I would like to get a laptop, mainly to use in school and extracurriculars. While I can save up with my job, it would be much easier to finance the laptop instead, since I'm saving up for other things as well. At 15, is it possible for me to finance the laptop, or anything else for that matter? I would assume not, for legal reasons, but am asking just to be sure. Thank you!

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    What country / Juriduction. Regulations are different depending on country – Dheer Dec 4 '17 at 4:37
  • Financing a laptop means getting someone (a bank, a loan-shark, or possibly a dad) to loan you money so that you can buy a laptop now and pay off the debt later. Many lenders will require some assurance that the loan will be repaid in accordance with the terms of the loan, and so you will likely need a co-signer who will guarantee that they will repay the loan if you cannot, assuming of course that you can find a lender willing to consider your request. In most jurisdictions, you are not considered an adult and are likely not permitted to enter into legal contracts such as loans. – Dilip Sarwate Dec 4 '17 at 4:49
  • What about a 14yo, or a 16yo, or any age below the generally accepted standard of adulthood at 18 (and given the range of values for various actions to consent to)? Duplicate all the way. The exact reason for needing the finance is irrelevant. – Nij Dec 4 '17 at 9:59
  • Please don't. Why set yourself up for failure at such a young age? – Pete B. Dec 4 '17 at 12:30

(This is not an answer to your question, but needs to be said anyway.)

it would be much easier to finance the laptop instead, since (mumbled excuse).

Even if it's legal, (and I completely sympathize with your desire to get a laptop for "school") DON'T DO IT. Why? Because it gets you in the habit of putting your future at risk for immediate gratification.

Debt is risk, because if you don't pay the loan back, they can/will make your life miserable. It hurts your credit score, which makes so many other things in life more painful.

I'm saving up for other things as well.

Life is all about competing priorities. Learning to choose wisely while young gives you a big head start on life (even while still young: "hang out with friends" vs. "study for a boring but important test").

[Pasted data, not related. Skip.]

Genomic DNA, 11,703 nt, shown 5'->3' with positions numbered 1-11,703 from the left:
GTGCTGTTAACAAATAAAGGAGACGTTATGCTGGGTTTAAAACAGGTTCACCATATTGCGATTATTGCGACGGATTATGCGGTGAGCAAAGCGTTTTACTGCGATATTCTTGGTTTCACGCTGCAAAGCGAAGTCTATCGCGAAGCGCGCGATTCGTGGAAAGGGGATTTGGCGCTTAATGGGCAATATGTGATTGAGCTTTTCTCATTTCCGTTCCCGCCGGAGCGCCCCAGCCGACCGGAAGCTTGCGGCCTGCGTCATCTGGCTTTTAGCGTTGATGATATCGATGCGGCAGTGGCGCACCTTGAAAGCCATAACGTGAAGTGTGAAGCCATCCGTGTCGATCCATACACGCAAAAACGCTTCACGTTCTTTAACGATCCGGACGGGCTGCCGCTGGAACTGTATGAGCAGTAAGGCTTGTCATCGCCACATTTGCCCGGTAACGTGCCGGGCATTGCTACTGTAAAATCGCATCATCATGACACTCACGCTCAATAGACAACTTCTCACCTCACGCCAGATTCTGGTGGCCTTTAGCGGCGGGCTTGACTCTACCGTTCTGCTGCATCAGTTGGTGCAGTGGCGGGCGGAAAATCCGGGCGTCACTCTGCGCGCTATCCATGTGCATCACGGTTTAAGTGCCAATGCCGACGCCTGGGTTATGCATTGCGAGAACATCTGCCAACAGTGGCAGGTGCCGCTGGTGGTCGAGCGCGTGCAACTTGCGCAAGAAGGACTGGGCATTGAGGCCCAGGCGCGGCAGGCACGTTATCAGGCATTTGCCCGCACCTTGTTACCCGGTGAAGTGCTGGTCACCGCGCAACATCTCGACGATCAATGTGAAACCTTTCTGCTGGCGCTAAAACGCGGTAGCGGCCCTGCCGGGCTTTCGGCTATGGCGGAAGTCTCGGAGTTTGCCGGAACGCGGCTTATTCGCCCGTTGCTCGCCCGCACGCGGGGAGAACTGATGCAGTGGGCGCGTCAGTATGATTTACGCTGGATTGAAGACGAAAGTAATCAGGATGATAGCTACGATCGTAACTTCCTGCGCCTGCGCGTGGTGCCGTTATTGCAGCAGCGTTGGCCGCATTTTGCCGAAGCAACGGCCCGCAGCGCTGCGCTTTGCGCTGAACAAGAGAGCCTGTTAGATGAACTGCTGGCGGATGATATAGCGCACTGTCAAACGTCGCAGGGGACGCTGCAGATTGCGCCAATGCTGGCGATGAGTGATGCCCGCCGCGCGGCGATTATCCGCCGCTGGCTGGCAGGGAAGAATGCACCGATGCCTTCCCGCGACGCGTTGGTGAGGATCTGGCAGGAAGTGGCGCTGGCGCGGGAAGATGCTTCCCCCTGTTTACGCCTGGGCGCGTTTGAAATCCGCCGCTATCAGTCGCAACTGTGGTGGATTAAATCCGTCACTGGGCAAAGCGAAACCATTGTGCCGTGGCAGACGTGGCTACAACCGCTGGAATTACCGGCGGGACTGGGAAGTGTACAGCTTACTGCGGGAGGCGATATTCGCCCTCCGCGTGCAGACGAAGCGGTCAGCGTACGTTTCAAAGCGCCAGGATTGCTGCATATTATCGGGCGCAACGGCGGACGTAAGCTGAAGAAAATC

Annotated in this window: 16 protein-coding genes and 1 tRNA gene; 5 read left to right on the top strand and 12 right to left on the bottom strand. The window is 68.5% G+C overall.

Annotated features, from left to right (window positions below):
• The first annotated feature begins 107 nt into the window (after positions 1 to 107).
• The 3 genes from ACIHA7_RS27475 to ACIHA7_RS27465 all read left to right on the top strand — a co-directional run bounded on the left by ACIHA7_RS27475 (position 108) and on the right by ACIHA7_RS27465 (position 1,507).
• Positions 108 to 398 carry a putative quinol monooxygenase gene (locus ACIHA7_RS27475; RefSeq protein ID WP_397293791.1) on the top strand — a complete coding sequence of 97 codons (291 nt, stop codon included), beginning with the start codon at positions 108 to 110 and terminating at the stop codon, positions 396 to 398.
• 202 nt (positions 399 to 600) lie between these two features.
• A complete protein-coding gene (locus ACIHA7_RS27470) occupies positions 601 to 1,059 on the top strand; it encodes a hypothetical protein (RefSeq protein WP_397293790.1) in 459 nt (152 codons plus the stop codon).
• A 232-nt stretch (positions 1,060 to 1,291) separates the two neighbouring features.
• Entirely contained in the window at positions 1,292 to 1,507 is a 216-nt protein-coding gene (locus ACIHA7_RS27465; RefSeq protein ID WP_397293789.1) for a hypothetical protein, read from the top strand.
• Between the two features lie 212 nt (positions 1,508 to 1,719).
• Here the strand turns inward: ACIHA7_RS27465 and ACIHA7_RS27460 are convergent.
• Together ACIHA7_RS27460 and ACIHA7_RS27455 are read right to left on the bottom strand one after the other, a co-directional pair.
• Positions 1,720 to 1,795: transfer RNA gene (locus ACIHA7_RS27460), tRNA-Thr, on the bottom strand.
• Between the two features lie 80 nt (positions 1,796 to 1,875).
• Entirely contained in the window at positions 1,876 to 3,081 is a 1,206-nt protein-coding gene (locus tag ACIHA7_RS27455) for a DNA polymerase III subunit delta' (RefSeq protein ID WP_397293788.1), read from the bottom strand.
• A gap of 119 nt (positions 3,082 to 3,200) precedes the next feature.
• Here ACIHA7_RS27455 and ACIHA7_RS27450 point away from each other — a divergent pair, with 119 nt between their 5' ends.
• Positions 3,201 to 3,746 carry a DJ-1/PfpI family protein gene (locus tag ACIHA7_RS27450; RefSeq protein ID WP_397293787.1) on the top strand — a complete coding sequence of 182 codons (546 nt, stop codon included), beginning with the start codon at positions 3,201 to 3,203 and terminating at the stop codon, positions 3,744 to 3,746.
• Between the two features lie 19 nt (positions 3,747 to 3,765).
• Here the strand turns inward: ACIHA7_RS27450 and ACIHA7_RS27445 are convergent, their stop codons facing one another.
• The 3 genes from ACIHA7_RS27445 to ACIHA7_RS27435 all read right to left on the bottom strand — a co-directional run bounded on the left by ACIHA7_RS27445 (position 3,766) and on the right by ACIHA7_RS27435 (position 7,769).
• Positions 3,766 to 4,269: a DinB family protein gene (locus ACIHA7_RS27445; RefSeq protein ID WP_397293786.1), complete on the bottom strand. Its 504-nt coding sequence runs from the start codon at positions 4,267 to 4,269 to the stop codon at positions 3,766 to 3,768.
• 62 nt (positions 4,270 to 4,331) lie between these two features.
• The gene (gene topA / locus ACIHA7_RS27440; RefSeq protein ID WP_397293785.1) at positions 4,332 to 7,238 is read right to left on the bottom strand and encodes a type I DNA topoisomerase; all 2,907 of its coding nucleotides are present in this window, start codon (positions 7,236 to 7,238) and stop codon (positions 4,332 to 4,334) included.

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    I suggest maybe this answer could be improved by explaining under what (similar) circumstances taking out a loan would make sense. Though they might not apply in this situation, explaining them would help improve financial literacy. Example that comes to mind is Were one a freelancer who required the laptop to work, then it makes sense to take out a loan to get a replacement for a broken laptop, so one can complete one's contracted work. (and avoid contract breach related costs.) Or something else to highlight the difference between a loan that (could) create wealth and one that cannot. – Lyndon White Dec 4 '17 at 8:53
  • I disagree. While I don't recommend taking loans out for everything, having a parent or guardian cosign one loan (or be the actual lender) can be a good learning experience about the pros and cons of borrowing at a time when your financial obligations are minimal. Look at this way: whether you are saving for a future purchase or making loan payments, you have money tied up over a long period. The question is, is the interest on the loan worth the immediate purchase? – chepner Dec 4 '17 at 14:47
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    You could turn this into a more direct answer by linking why it's a bad idea to why the law doesn't allow it in practice. – GS - Apologise to Monica Dec 4 '17 at 15:25

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